Skip to main content
The FRED® Blog

Hawaii rises to the top in state-level labor productivity growth

New data from the BLS track output per hour worked in 2020

Join us on a road trip of FRED data in search of labor productivity.

The FRED Blog recently compared the increase in labor productivity during the COVID-19-induced recession with labor productivity in past recessions. Today, we use a recently added data set on state-level productivity from the U.S. Bureau of Labor Statistics to compare labor productivity across states.

First, labor productivity is output per hour worked. So, when labor productivity increases, an hour of work yields more output, which means more goods produced or more services delivered with the same amount of effort.

The GeoFRED map above shows the percent growth in labor productivity in Hawaii during 2020. The residents of the very last state to join the Union (August 21, 1959) recorded the fastest growth in labor productivity last year: 8.5%.

How did the other states fare? The second GeoFRED map shows Nevadans were not far behind Hawaii residents, as productivity in the Silver State grew 8%. But the blue coloring in the map shows states where productivity growth was negative during 2020. In descending order, an hour of work yielded fewer goods and services than during the previous year for Montanans, Oklahomans, Tennesseans, South Dakotans, and Idahoans.

The regional differences in labor productivity growth likely reflect idiosyncratic state economies. For example, goods manufacturing plays a much larger role in Oklahoma than in Hawaii. In that light, the uneven impact of the COVID-19-induced recession on the nationwide consumption and production of goods and services would have different impacts on state-level output, hours worked, and—ultimately—labor productivity.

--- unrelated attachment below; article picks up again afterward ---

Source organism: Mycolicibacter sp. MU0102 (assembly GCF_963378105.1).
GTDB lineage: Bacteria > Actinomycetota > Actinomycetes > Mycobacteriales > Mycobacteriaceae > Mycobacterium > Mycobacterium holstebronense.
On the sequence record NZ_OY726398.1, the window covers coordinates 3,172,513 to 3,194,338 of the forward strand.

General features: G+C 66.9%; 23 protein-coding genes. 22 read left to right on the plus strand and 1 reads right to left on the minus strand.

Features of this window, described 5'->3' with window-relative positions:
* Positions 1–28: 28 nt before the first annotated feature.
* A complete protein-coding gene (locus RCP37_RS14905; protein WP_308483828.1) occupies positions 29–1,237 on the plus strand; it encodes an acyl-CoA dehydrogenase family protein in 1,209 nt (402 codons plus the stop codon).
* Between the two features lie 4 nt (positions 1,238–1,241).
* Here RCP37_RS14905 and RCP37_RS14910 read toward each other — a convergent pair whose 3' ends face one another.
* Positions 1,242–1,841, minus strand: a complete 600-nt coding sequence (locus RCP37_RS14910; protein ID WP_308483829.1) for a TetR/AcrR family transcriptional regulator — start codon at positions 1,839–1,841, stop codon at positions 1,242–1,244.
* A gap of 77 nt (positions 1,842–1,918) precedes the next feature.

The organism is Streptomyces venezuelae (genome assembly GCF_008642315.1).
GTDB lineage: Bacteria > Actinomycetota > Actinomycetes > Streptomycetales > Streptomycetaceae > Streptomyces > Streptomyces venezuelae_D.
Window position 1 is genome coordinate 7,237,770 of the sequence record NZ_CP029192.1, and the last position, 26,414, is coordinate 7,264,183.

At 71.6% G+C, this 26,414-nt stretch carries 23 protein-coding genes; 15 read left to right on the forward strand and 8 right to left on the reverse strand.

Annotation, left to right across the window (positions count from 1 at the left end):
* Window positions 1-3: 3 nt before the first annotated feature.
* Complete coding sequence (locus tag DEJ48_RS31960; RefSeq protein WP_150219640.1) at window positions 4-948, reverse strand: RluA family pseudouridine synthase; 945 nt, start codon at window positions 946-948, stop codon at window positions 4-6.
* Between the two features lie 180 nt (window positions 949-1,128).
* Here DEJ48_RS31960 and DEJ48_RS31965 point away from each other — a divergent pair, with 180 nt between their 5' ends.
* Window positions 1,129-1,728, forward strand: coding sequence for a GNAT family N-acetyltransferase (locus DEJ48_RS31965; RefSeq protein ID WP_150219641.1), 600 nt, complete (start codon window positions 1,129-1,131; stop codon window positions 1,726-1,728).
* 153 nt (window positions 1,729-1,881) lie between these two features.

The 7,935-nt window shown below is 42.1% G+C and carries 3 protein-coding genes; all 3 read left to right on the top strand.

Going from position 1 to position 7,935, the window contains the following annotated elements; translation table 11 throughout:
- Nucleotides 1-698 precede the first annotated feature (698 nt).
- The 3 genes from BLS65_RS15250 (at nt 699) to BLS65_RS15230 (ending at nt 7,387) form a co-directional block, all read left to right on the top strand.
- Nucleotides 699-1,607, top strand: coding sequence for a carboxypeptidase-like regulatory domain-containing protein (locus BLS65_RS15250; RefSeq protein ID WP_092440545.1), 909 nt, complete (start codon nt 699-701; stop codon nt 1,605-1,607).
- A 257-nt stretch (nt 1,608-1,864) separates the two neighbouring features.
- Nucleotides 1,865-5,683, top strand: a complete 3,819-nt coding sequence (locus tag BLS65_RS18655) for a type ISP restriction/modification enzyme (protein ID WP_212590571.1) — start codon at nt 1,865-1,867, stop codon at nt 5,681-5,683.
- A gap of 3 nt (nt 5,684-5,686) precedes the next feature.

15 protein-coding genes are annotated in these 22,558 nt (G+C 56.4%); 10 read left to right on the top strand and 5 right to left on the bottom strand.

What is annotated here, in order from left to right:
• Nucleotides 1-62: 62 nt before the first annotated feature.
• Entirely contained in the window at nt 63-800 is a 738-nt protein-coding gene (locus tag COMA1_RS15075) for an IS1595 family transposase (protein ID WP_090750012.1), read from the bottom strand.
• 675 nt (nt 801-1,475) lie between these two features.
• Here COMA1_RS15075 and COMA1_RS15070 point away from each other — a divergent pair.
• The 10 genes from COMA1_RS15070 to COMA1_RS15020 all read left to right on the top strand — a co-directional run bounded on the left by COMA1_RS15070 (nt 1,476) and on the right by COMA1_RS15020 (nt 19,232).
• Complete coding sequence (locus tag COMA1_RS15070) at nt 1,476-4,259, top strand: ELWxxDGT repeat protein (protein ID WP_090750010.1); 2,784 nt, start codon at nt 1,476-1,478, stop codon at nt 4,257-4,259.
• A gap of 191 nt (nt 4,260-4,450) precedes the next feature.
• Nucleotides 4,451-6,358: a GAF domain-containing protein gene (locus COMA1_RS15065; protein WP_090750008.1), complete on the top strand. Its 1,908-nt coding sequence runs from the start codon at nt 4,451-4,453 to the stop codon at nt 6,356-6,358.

How these maps were created: From GeoFRED, click on “Build new map” (green button, northeast corner of the screen) and then click on “Tools” (orange cogwheel button, northwest corner). Under “Region” select “State,” under “Data” select “Labor Productivity for Private Nonfarm,” and under “Date” select 2020. Zoom and move around the map to find the desired view. You can also edit the colors, legend, and labels.

Suggested by Diego Mendez-Carbajo.

The recovery in leisure and hospitality employment

The FRED Blog has previously looked at the negative impact of social distancing on employment levels in the leisure and hospitality industry. Today, one year later, we take a look at how the overall economic recovery is reflected in this industry.

The GeoFRED map above shows the percent change between May 2020 and May 2021 of employment levels in the leisure and hospitality industry for each state. The data are seasonally adjusted, meaning they correct for the recurring ups and downs in activity during any given year. For example, winter ice fishing in North Dakota or summer vacationing in Florida.

Overall, the number of employees in the leisure and hospitality industry increased from May 2020 to May 2021 by a stunning average of 42%. The smallest increase was 20% in Oklahoma, and the largest increase was 73% in Delaware.

The high-growth states, with increases in employment of over 60%, are in dark green. Eight of these ten states are concentrated in the Northeast, including, in ascending order, Massachusetts, New York, Connecticut, New Hampshire, Pennsylvania, Rhode Island, New Jersey, and Delaware.